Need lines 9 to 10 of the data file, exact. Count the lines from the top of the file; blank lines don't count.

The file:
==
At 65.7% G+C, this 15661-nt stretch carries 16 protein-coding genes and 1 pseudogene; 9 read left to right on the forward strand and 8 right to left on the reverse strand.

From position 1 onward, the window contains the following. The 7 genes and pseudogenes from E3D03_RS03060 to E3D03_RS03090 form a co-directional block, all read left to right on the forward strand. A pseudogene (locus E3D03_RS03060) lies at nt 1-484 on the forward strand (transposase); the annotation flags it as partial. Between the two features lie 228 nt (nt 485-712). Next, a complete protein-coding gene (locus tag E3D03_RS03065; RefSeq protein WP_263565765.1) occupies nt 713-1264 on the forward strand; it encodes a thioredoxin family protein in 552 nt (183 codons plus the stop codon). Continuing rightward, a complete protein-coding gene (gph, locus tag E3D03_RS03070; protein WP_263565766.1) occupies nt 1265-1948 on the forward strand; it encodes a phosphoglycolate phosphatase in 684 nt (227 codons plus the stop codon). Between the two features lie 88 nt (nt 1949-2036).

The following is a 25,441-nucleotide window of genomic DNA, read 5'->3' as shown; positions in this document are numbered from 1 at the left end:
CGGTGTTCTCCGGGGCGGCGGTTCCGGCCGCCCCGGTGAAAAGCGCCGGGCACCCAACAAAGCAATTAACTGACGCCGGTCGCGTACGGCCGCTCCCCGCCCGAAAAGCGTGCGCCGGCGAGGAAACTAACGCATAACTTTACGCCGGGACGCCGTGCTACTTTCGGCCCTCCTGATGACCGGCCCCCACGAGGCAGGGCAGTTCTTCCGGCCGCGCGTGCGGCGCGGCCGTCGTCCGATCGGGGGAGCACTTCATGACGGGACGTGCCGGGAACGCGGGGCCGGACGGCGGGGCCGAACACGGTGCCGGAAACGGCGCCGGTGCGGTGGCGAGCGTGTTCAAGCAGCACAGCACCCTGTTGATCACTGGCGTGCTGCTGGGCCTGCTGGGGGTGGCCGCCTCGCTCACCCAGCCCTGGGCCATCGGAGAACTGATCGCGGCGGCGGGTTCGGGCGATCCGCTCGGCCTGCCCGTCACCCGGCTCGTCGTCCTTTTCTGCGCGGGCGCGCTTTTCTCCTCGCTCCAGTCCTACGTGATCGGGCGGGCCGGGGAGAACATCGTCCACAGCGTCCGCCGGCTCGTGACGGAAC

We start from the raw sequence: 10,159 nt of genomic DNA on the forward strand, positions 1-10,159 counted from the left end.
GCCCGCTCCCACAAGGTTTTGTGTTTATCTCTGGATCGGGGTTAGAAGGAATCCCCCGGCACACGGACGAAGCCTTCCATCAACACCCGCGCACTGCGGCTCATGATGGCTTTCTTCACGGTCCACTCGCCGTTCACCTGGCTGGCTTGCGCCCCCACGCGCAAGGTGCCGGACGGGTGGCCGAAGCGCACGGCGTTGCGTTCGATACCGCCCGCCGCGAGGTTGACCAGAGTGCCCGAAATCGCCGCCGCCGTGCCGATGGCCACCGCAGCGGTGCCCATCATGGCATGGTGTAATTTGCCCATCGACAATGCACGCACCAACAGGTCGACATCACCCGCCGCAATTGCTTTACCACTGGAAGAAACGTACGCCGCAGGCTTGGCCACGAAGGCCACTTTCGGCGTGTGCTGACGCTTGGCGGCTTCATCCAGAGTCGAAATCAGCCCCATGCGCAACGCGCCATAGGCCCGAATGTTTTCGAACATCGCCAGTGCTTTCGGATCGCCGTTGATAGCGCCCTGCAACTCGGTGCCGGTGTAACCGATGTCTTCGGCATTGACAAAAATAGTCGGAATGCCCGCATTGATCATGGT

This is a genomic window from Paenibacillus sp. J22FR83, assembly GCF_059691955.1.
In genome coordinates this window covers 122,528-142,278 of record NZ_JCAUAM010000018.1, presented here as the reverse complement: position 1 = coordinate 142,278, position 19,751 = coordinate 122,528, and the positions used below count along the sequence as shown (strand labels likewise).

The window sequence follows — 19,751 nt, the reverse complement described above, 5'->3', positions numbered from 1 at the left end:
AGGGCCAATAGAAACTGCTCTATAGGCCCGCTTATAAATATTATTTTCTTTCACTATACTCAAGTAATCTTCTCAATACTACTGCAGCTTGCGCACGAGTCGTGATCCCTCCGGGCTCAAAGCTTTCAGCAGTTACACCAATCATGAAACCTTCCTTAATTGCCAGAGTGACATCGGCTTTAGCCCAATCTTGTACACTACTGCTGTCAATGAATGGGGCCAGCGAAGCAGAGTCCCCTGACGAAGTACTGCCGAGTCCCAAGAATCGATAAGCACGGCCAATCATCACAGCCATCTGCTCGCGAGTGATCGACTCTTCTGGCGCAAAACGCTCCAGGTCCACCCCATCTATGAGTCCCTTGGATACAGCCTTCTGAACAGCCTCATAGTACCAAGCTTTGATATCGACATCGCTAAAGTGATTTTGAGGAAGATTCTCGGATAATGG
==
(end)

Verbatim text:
The window sequence follows — 19,751 nt, the reverse complement described above, 5'->3', positions numbered from 1 at the left end:
AGGGCCAATAGAAACTGCTCTATAGGCCCGCTTATAAATATTATTTTCTTTCACTATACTCAAGTAATCTTCTCAATACTACTGCAGCTTGCGCACGAGTCGTGATCCCTCCGGGCTCAAAGCTTTCAGCAGTTACACCAATCATGAAACCTTCCTTAATTGCCAGAGTGACATCGGCTTTAGCCCAATCTTGTACACTACTGCTGTCAATGAATGGGGCCAGCGAAGCAGAGTCCCCTGACGAAGTACTGCCGAGTCCCAAGAATCGATAAGCACGGCCAATCATCACAGCCATCTGCTCGCGAGTGATCGACTCTTCTGGCGCAAAACGCTCCAGGTCCACCCCATCTATGAGTCCCTTGGATACAGCCTTCTGAACAGCCTCATAGTACCAAGCTTTGATATCGACATCGCTAAAGTGATTTTGAGGAAGATTCTCGGATAATGG